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She is so vulnerable, confessing that she "bloomed under the warmth of [Adam's] interest" (Keyes 111). Her family is so kooky we wonder if they will actually help her regain her crushed self-esteem. Yet, we somehow know that Claire will bee all right. She is too funny, too optimistic, and too likeable for Keyes to destroy by giving her anything but a happy ending. As readers, we may not be able to guess how the book will end, but we feel confident that the ending will be a satisfying one and that Claire's problems will be brought to resolution.
This Charming Man is a foray into the problem of domestic violence. The character who gives the book its title is Paddy de Courcy, a political figure who may call to mind John F. Kennedy -- handsome, charming, and popular with ladies. It is a departure from Watermelon in that the story is narrated by not one character but four. It is also a much, much darker tale that does not provide, perhaps, an ending that is as satisfactory. Paddy did some terrible things and the consequences he suffered were too light. However, that is perhaps Keyes' point that the perpetrators of this sort of violence seldom suffer as much as we feel is necessary. The reluctance of the four women to pursue a jail sentence for Paddy is testimony to the power he had over them, even though he was abusive. Women who have never experienced this type of relationship will be puzzled at the extent of Paddy's control; women who have, unfortunately, shared this type of experience may see themselves and understand.
Readers who prefer a more light-hearted Keyes will delight in Sushi for Beginners, which has all the elements of traditional "chick lit": an awkward but loveable heroine with whom we can identify, a boss we love to hate, and a work situation most of us could only dream of, a position in the editorial offices of a fashion magazine. Like The Devil Wears Prada by Lauren Weisburger, Sushi for Beginners gives us a glimpse into a world we look at with envy, and we are satisfied when it turns out to be as cut-throat as we have always suspected. Like Bridget Jones's Diary by Helen Fielding, the book draws us in by enabling us to identify with its main character. Even if we have actually have little in common with Sushi's Ashling, they will recognize her vulnerability and recall moments when they felt the same way. Readers will appreciate that Ashling recognizes just who she is and is ultimately comfortable with herself: "I'm one of life's second-in-commands, and we're just as important as leaders" (Keyes, n. pg). Again, Keyes' wry sense of humor shines through. Early in the book, a character enumerates a list of fictitious Irish magazines, including The Catholic Judger, a food magazine called Spud, and a women's magazine called The Hip Hibernian (Keyes n. pg). All are humorous plays on Irish culture, which adds to the book's charm.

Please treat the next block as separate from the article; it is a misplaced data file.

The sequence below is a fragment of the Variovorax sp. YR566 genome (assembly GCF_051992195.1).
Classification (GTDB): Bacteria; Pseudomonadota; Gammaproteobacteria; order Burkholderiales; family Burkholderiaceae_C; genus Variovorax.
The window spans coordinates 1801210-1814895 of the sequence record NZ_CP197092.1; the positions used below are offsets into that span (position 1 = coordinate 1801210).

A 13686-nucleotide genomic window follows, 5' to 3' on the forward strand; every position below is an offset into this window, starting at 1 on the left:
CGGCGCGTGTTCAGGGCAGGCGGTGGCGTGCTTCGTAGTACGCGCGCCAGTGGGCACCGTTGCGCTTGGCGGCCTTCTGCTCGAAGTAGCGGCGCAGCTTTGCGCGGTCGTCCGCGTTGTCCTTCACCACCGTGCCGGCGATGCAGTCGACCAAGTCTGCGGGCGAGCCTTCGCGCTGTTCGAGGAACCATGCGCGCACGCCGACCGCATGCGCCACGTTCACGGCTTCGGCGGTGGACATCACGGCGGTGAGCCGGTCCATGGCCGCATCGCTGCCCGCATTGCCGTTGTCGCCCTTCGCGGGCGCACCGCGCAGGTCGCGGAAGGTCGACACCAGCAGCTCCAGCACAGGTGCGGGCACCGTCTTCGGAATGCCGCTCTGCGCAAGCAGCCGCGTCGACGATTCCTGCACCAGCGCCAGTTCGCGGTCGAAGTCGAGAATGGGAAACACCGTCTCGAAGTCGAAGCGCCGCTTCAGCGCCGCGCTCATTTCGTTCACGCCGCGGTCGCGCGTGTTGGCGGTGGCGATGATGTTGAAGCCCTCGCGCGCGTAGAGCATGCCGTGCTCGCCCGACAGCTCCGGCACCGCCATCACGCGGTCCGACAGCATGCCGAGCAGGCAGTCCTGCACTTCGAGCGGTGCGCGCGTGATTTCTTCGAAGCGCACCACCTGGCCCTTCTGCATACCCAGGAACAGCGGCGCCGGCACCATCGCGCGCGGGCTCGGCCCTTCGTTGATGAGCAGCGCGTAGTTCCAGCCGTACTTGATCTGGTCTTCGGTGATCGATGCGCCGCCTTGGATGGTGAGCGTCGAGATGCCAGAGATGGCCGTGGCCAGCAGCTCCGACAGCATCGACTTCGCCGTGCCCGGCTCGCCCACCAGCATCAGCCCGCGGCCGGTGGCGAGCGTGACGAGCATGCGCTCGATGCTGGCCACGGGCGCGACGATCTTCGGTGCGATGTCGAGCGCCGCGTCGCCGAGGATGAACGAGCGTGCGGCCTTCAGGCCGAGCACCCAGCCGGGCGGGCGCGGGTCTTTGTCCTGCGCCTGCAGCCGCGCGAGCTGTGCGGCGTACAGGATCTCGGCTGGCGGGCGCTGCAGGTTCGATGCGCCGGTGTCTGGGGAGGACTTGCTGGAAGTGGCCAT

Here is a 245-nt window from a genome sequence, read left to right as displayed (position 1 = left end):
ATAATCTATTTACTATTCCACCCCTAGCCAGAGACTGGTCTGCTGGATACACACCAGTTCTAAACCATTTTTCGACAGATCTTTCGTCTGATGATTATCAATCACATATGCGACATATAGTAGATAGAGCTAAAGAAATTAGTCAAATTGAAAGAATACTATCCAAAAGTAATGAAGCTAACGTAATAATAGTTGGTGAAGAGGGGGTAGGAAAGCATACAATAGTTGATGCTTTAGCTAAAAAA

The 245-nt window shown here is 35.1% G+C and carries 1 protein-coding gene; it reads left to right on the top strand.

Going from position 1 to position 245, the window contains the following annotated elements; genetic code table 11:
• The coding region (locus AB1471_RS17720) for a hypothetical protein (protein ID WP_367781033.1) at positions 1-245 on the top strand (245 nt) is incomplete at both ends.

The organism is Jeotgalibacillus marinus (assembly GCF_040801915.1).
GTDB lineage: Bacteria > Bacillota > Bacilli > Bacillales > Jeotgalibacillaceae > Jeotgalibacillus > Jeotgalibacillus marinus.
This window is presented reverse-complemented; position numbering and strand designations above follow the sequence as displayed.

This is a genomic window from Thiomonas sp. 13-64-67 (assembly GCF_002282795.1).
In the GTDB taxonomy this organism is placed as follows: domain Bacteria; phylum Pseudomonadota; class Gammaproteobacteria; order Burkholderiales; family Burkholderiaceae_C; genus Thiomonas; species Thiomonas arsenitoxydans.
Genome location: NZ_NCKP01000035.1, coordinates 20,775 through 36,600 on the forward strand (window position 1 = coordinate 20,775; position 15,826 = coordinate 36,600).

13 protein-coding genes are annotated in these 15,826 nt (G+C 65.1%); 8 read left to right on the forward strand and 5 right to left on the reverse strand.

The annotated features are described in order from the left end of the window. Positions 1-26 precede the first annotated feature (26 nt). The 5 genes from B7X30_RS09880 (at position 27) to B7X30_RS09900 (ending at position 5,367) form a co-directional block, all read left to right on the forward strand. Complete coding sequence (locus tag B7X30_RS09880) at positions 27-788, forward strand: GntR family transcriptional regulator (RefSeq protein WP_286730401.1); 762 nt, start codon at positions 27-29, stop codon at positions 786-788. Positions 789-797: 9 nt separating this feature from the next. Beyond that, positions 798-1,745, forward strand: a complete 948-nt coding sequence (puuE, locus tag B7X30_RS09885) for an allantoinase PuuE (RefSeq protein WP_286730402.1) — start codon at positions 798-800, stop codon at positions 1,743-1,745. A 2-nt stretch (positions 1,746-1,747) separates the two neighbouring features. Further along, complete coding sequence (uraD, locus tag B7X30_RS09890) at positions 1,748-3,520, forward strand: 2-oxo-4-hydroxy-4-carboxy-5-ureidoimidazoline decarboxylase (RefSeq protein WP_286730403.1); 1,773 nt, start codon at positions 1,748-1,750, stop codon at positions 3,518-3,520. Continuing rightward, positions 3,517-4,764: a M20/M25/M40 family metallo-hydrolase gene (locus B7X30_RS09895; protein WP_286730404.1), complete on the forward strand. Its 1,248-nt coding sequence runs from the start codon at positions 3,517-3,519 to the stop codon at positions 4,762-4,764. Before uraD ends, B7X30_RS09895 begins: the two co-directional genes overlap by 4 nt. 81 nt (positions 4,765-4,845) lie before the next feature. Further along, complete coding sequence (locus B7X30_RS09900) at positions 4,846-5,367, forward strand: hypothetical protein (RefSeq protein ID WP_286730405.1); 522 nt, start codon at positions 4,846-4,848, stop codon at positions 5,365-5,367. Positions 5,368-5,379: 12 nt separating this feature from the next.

In The Other Side of the Story, Keyes gives readers three female characters whose lives are intertwined because of their relationships to one man. Anyone who has been the "other woman" or has been wronged by the "other woman" will appreciate the way the author captures the feelings of sadness, disappointment and heartbreak. Readers will also be able to vicariously enjoy the revenge that is exacted. Who among us has not been broken-hearted and dreamed of revenge? In Is Anybody Out There?, Keyes once again manages to be very funny while transporting her character through devastation and healing. Last Chance Saloon, published in 2001, is a bit Bridget Jones, a bit Sex in the City, as three characters in their thirties yearn to find Mr. Right yet seem destined to be emotionally mired in relationships with Mr. Wrong. Like Sex in the City's Carrie, Last Chance Saloon's female protagonist has a likeable gay male friend.